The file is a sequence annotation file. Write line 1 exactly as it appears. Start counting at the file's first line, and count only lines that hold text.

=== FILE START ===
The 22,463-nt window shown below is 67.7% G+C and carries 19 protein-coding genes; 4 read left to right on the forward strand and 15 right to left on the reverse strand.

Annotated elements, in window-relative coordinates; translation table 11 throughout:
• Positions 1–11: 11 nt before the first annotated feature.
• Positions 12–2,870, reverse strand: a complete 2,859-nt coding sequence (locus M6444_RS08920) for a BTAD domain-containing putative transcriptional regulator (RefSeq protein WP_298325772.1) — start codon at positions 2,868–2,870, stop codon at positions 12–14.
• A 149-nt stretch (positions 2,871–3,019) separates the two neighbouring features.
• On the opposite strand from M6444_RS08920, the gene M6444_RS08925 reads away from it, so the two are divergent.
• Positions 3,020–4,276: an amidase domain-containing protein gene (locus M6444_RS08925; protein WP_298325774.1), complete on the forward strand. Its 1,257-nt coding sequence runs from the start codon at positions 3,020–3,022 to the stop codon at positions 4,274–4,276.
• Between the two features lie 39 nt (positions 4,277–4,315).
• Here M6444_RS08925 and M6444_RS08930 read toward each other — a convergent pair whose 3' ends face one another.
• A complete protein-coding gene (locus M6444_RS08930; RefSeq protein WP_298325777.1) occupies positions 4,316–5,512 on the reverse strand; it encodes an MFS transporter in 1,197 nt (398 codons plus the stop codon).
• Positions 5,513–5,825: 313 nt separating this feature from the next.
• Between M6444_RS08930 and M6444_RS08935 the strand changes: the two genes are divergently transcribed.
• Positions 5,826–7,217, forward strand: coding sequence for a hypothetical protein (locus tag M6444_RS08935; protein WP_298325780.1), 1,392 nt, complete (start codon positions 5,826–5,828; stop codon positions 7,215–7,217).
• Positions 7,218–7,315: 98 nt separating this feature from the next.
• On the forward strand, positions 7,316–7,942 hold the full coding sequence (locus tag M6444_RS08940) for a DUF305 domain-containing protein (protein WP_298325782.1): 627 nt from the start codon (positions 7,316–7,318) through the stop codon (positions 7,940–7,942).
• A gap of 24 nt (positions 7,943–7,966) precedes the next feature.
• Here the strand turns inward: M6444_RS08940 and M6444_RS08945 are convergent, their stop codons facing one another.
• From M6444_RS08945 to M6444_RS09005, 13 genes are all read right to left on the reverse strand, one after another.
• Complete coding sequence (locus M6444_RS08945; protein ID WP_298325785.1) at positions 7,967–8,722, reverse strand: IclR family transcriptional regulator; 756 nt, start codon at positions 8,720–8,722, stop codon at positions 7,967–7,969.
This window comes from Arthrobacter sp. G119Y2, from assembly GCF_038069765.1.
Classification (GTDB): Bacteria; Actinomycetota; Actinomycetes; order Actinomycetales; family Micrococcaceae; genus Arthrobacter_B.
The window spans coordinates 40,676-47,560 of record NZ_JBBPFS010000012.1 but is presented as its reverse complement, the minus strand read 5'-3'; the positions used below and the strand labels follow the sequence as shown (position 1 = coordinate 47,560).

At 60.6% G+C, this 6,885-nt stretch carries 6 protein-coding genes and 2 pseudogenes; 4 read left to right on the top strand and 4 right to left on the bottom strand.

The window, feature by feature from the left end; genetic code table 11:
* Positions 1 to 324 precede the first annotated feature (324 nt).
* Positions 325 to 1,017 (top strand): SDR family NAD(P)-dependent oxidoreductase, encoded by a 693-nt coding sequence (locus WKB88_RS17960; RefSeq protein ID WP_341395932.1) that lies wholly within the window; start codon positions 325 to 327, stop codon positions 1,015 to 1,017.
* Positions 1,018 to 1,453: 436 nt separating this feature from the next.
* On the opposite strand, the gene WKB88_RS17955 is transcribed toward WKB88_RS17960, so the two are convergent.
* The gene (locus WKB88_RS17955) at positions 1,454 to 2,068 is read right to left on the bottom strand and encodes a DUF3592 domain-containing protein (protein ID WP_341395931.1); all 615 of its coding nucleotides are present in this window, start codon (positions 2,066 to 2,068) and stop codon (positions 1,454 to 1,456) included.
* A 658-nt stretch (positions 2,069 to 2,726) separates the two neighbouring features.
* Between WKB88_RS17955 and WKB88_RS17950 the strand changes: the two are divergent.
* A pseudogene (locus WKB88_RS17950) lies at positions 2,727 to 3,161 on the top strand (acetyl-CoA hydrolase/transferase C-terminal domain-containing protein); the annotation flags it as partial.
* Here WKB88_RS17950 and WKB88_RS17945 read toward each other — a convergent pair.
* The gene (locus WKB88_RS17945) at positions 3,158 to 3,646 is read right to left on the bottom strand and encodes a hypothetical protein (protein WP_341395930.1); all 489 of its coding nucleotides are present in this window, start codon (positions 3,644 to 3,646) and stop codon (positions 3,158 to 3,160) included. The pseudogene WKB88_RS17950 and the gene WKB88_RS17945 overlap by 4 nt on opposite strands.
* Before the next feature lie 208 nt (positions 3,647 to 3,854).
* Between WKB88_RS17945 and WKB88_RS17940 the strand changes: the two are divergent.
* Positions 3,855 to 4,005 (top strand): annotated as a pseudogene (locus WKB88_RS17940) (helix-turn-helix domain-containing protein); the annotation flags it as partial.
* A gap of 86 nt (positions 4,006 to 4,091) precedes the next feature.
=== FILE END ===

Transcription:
The 22,463-nt window shown below is 67.7% G+C and carries 19 protein-coding genes; 4 read left to right on the forward strand and 15 right to left on the reverse strand.